Woman browsing a website shopping online.
Website usability is characterized by the amount of mental and physical effort a user spends and expends to achieve a goal on the site. This metric is called the interaction cost. The smaller it is, the easier it is for the user to navigate the website, and the faster the person achieves the desired goal for visiting the site or using the application.
Professional web designers such as design agency Clay work and strive to build applications and business websites that keep the cost of interaction close to zero. To achieve that and ensure great website usability, the professionals typically use different strategies, including:
- Reducing the number of clicks for website visitors to achieve a goal. The rule of "three clicks" states that a person must achieve a goal in no more than three clicks on any website resource, even a large portal.
- Increasing download speed. If the website takes more than 3 seconds to fully load, then its usability is poor, and that will likely frustrate the user and cause them to abandon the site and go elsewhere to your competitors.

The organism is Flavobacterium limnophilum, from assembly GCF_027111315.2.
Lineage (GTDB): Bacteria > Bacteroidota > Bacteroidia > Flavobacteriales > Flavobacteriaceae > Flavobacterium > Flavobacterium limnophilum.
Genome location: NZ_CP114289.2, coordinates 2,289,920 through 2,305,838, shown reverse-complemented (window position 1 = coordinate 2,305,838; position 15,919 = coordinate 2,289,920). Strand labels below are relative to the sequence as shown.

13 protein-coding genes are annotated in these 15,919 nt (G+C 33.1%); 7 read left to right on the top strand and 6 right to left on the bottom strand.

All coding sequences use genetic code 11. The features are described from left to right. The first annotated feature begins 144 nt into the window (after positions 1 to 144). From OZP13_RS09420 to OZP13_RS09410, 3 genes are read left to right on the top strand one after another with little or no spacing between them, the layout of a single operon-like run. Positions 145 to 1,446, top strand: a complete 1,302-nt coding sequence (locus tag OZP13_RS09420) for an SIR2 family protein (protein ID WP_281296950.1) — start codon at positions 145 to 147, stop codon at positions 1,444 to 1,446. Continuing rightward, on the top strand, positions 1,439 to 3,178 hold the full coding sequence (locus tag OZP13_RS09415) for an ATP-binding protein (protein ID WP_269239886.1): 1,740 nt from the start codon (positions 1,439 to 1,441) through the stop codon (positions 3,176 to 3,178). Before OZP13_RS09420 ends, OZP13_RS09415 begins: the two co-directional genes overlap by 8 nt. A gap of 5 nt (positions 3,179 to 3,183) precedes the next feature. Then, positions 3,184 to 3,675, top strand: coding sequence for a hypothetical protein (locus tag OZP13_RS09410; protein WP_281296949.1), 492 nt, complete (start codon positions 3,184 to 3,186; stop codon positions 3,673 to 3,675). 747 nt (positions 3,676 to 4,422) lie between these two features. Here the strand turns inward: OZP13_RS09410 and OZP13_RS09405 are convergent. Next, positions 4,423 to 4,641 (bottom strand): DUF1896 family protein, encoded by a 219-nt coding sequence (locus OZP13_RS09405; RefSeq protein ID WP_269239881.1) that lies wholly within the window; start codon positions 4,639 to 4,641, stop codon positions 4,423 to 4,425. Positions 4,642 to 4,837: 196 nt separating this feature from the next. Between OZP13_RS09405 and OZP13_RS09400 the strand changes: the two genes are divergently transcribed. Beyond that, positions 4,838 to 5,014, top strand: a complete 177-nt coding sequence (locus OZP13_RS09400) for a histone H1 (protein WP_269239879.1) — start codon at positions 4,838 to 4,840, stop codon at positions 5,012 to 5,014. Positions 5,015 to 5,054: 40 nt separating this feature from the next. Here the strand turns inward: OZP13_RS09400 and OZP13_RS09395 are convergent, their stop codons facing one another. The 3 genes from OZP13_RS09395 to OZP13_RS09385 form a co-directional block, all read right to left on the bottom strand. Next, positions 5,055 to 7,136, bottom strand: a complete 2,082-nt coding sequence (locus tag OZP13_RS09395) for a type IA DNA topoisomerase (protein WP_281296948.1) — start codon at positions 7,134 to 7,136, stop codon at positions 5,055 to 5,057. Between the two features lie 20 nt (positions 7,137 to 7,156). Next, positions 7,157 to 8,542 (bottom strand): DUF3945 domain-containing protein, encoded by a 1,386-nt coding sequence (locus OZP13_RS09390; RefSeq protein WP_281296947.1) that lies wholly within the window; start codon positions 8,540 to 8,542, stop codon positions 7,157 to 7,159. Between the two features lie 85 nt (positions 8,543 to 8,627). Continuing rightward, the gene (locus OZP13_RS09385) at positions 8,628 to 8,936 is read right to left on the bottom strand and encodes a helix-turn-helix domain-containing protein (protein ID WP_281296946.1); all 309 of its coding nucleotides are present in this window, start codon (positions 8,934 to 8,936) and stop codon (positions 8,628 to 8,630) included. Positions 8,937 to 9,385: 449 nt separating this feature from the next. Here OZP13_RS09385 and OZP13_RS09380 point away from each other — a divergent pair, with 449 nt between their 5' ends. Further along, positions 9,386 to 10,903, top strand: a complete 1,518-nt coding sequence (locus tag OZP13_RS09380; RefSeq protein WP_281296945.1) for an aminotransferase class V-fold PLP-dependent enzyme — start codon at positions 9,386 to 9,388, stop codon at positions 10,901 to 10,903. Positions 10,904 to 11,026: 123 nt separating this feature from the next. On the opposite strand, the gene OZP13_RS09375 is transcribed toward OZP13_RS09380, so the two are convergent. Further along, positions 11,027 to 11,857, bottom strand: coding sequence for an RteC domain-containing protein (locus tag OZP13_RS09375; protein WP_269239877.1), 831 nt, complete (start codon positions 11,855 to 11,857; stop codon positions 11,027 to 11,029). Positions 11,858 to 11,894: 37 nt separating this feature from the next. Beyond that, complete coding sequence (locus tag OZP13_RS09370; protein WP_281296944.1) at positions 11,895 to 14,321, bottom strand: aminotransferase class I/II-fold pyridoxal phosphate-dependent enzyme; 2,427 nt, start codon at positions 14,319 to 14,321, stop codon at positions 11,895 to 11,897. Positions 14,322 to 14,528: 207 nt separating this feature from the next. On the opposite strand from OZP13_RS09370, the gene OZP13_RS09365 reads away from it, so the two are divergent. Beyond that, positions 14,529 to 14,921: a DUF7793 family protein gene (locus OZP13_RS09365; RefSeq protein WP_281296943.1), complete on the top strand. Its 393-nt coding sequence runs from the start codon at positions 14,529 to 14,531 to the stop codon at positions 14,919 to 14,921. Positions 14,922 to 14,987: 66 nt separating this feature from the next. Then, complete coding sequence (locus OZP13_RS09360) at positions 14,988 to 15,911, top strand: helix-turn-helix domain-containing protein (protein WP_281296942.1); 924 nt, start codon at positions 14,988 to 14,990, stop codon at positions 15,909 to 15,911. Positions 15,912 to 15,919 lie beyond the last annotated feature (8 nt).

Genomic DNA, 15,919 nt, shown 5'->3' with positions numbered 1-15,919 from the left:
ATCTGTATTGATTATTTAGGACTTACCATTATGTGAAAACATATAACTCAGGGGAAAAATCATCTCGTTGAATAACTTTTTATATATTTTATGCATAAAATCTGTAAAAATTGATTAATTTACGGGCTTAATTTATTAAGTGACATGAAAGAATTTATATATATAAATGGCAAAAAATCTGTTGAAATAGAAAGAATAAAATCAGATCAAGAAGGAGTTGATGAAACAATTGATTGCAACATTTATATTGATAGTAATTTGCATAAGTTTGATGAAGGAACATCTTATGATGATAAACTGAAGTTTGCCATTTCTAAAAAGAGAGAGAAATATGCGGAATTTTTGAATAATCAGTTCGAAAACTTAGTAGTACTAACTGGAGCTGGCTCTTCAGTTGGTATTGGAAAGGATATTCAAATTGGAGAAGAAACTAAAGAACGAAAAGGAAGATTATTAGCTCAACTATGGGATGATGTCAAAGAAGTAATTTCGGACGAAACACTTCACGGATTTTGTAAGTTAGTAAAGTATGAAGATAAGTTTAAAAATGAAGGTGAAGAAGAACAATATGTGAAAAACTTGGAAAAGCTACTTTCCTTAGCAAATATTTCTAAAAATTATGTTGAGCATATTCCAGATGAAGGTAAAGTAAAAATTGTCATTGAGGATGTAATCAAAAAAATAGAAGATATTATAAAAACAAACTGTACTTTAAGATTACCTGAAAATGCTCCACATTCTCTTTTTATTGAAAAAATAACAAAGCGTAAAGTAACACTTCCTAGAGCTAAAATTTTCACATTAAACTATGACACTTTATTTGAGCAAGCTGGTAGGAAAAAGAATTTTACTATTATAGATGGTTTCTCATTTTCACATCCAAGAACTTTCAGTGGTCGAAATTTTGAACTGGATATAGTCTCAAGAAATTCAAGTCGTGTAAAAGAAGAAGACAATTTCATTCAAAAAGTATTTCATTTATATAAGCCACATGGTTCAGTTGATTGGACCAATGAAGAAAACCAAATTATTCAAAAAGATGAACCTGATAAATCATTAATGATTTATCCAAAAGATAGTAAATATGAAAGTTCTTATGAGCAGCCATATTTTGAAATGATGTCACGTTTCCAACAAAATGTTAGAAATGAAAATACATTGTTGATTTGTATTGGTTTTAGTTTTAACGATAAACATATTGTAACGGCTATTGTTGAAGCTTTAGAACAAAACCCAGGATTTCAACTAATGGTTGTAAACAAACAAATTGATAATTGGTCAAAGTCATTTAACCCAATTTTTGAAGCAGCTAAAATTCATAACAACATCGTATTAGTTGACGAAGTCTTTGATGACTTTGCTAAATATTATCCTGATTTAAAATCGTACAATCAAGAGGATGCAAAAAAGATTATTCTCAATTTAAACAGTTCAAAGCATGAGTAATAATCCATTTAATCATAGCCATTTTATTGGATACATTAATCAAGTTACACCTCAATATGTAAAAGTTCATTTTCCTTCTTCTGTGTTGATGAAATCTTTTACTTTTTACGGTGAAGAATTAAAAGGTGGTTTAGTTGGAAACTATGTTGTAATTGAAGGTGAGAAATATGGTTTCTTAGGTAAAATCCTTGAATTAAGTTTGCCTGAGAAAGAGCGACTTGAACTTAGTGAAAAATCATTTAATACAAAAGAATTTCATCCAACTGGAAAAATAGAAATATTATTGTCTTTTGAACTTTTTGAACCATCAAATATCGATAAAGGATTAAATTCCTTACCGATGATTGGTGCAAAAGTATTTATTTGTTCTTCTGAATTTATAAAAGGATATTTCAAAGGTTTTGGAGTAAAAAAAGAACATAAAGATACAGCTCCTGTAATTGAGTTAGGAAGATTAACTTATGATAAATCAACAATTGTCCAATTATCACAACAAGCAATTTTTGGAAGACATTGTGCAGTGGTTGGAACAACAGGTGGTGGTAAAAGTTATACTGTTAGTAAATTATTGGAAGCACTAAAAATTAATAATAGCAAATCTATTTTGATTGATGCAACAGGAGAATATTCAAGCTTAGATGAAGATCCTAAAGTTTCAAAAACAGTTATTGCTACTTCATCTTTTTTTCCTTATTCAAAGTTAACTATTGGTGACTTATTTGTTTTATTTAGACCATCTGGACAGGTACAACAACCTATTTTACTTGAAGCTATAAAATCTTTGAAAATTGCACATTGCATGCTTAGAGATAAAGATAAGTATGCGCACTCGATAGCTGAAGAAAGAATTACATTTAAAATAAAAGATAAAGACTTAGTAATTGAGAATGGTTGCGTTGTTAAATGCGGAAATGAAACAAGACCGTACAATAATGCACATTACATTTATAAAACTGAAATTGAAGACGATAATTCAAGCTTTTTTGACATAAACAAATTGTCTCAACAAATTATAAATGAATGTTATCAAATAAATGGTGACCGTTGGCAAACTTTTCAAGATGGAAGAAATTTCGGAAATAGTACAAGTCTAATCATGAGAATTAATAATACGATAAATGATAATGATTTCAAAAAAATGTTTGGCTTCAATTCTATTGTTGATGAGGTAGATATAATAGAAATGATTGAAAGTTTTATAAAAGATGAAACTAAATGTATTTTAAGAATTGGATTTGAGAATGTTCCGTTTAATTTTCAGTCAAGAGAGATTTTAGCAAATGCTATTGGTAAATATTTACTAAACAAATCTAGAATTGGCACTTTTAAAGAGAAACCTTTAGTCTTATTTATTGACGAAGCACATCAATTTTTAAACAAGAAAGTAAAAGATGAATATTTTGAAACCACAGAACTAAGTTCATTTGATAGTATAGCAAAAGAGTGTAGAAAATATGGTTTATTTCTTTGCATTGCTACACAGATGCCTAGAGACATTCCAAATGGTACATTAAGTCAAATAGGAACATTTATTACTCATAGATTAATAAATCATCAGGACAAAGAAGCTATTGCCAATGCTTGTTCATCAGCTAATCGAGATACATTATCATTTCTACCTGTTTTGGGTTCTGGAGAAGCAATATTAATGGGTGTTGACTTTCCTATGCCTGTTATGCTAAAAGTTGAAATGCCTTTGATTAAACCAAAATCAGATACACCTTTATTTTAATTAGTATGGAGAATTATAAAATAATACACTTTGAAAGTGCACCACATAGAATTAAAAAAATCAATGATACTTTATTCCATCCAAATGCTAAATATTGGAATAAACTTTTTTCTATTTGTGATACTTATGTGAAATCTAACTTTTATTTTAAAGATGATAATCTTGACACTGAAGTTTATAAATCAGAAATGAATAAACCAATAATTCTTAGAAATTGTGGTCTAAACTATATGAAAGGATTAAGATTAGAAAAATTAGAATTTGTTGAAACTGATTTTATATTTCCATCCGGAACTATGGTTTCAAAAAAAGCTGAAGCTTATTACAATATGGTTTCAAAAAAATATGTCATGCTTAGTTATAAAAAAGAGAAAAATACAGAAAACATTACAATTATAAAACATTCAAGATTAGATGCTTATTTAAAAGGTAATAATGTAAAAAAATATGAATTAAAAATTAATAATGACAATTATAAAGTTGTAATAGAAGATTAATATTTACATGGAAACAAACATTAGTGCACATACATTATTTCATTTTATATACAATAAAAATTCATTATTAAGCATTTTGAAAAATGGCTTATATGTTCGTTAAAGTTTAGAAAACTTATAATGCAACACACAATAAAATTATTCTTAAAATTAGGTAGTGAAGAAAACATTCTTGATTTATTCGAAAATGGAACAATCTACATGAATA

- Removing distracting factors. Too many distracting elements on a website like banners, advertisements, and pop-ups are annoying and can negativity impact users’ focus, your website’s speed, and put-off users who may end up leaving without converting.
Signs of Good Website Usability
You can assess the quality of your website’s usability based on number of criteria:
- Simplicity. The website design and navigation should be simple and intuitive for the person who visits it. Nothing should distract the user from their goal for visiting the site, or make it unnecessarily difficult to perform tasks and achieve what brought them to the site.
- Speed. The website should fully load in under three seconds, allowing users to quickly and easily navigate the website and perform actions on the site. An excellent way to test a website's loading speed is by using reliable and reputable rotating proxies to simulate users from various places around the globe.